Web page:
$5.4 Trillion Dollars-Worth of Asteroid
Posted by Cheryl Rutledge on 8/11/2015 3:40:16 PM
Alexander Collen, Taylor Jackson, and Kenneth P. Green
Observers of the space mining industry have recently had their attention drawn towards a lucrative asteroid containing high concentrations of platinum. According to RT, asteroid 2011 UW158 contains approximately 90 million tons of platinum in its core, worth an estimated US$5.4 trillion. The asteroid’s dimensions are approximately 1,001m by 452m and it will pass the Earth at an estimated distance of 2.4 million kilometers, 30 times closer than the nearest planet. Discoveries such as these bring to light the growing interest in asteroid mining; its implications and the technologies that will help one day make it feasible.
Asteroid mining company Planetary Resources recently launched its first spacecraft from the International Space Station’s Kibo airlock, on a mission aimed at testing space mineral prospecting technology. According to Planetary Resources, “the demonstration vehicle will validate several core technologies including the avionics, control systems and software, which the company will incorporate into future spacecraft that will venture into the Solar System and prospect for resource-rich near-Earth asteroids.”
The concept may not be as farfetched as it sounds, with the firm being backed by respected financiers and leaders, including Google founder Larry Page, Peter Diamandis of X Prize fame and MIT’s Sara Seager. According to Forbes, the company recently described 2011 UW158 as a “prime example of an asteroid Planetary Resources will aim to mine in the future.”
Potentially accessing these resources could help alleviate issues of mineral scarcity and may create a completely new market for miners and investors. According to NASA, miners are most interested in S-type (containing trace metals) and highly metallic M-type asteroids for today’s commercial purposes. There are, however, still major technological and cost barriers to overcome before asteroid mining can become a reality.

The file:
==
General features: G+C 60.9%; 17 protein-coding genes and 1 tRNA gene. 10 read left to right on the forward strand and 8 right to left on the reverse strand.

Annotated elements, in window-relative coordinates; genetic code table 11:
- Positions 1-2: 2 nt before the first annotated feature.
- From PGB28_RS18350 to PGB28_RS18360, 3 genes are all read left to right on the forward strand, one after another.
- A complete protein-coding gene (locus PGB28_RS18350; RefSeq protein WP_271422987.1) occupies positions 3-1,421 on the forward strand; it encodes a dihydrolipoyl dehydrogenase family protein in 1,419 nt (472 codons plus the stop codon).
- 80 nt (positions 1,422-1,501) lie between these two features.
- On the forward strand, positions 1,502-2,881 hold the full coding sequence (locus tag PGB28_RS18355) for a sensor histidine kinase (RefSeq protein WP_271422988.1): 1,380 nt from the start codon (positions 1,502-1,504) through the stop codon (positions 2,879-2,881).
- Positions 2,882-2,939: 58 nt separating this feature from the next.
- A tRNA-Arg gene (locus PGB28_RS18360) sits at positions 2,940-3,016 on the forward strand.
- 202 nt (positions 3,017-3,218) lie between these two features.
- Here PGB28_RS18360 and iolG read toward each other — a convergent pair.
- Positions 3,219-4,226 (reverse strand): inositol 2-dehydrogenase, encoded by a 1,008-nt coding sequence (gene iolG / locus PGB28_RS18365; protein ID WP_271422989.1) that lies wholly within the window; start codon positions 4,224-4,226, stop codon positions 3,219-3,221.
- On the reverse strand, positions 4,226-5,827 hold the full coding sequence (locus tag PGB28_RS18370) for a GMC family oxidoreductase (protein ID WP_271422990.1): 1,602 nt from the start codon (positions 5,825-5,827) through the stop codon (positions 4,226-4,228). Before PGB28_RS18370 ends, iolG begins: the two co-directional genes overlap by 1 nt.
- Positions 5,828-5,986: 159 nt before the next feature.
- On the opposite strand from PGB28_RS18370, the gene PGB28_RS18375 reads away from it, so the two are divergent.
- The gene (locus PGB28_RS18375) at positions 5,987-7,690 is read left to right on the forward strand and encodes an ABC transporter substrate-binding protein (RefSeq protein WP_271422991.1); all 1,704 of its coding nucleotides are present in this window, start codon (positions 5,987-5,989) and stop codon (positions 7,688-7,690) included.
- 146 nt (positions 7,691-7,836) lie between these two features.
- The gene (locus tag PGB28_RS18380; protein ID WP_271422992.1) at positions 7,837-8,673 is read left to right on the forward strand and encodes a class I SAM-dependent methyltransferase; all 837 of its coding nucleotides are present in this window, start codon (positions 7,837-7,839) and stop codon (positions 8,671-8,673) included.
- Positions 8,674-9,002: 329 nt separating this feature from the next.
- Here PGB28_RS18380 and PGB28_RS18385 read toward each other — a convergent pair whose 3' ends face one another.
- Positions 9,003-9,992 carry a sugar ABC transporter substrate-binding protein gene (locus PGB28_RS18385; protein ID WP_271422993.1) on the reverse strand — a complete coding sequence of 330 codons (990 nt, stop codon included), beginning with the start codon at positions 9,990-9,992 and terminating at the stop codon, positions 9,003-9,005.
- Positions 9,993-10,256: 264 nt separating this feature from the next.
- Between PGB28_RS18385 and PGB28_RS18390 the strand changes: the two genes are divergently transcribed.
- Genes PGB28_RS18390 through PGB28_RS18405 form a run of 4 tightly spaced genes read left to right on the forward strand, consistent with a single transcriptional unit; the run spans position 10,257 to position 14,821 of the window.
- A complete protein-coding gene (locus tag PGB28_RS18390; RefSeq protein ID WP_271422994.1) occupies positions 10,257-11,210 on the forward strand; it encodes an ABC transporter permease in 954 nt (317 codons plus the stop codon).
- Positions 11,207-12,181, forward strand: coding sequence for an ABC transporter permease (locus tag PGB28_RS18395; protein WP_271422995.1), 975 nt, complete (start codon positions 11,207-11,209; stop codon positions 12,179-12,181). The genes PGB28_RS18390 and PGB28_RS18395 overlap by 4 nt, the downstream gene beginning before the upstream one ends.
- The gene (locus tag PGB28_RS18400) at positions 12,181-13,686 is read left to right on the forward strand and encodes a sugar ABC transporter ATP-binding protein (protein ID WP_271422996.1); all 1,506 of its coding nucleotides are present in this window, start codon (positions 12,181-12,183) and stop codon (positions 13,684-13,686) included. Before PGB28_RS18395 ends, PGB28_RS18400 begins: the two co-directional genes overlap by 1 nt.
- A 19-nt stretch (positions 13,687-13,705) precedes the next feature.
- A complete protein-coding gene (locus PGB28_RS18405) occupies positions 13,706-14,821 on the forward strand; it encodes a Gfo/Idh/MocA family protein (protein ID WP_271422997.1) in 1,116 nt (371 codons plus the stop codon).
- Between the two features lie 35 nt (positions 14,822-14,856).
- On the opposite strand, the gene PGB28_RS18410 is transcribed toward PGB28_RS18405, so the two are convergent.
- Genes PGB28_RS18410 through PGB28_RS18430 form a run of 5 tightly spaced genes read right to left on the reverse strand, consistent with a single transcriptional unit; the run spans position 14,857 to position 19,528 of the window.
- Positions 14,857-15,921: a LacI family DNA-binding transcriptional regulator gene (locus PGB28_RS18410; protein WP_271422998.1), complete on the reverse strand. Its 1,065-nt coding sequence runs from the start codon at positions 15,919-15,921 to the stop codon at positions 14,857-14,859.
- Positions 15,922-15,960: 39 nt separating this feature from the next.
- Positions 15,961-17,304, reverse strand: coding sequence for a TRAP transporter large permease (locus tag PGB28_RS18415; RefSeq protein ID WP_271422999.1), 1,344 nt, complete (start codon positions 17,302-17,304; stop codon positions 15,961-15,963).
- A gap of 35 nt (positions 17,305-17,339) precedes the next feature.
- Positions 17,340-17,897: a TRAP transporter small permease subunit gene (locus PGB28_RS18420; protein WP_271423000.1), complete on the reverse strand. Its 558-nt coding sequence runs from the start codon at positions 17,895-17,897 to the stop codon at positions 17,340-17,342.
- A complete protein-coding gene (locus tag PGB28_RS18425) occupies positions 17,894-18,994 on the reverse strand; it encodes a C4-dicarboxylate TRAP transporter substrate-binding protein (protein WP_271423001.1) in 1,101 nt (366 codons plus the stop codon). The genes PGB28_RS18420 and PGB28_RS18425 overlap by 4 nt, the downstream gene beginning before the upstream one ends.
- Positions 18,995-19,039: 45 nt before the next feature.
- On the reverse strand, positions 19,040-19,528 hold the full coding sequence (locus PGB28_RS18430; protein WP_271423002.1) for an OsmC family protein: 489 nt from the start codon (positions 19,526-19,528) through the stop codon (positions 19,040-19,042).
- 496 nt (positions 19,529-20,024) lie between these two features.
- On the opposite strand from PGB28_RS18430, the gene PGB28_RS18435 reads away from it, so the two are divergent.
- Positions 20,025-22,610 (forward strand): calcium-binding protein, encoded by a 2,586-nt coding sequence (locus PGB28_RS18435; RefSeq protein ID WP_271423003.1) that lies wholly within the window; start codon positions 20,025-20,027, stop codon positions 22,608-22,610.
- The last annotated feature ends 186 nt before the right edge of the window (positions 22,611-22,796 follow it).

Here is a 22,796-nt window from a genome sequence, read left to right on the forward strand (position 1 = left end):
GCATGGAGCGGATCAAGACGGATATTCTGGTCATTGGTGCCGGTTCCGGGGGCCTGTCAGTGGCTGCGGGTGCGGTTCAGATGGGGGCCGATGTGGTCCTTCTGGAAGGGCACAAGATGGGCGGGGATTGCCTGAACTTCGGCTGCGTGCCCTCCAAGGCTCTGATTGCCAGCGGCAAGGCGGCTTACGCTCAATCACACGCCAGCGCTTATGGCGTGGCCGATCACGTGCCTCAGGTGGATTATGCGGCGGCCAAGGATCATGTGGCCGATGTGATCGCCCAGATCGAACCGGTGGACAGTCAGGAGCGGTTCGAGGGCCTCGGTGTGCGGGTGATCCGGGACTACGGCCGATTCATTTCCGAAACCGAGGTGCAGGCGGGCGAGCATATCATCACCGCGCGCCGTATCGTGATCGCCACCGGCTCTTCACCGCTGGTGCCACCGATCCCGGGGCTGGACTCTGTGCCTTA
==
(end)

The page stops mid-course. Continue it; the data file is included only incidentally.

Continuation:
For instance, one of the major hurdles to space mining is the exorbitant cost of building and launching space missions. According to NASA, it costs hundreds of millions, if not billions of dollars to undertake such a project. SpaceX’s Elon Musk states that “if one can figure out how to effectively reuse rockets just like airplanes, the cost of access to space will be reduced by as much as a factor of a hundred” and that this is the “fundamental breakthrough needed to revolutionize access to space.”
However, there has been progress. In 2014, SpaceX developed an advanced prototype for the reusable rocket F9R and the rocket was able to land from a height of 1000m using steerable grid fins; perhaps signifying the first step towards reliable reusability and cost reduction.
Although the prospect of asteroid mining still seems to be in its infancy, technological breakthroughs such as these are incrementally increasing the commercial viability of the industry. The costs and risks associated with investing in these technologies may eventually be justified due to the scale of resources potentially available.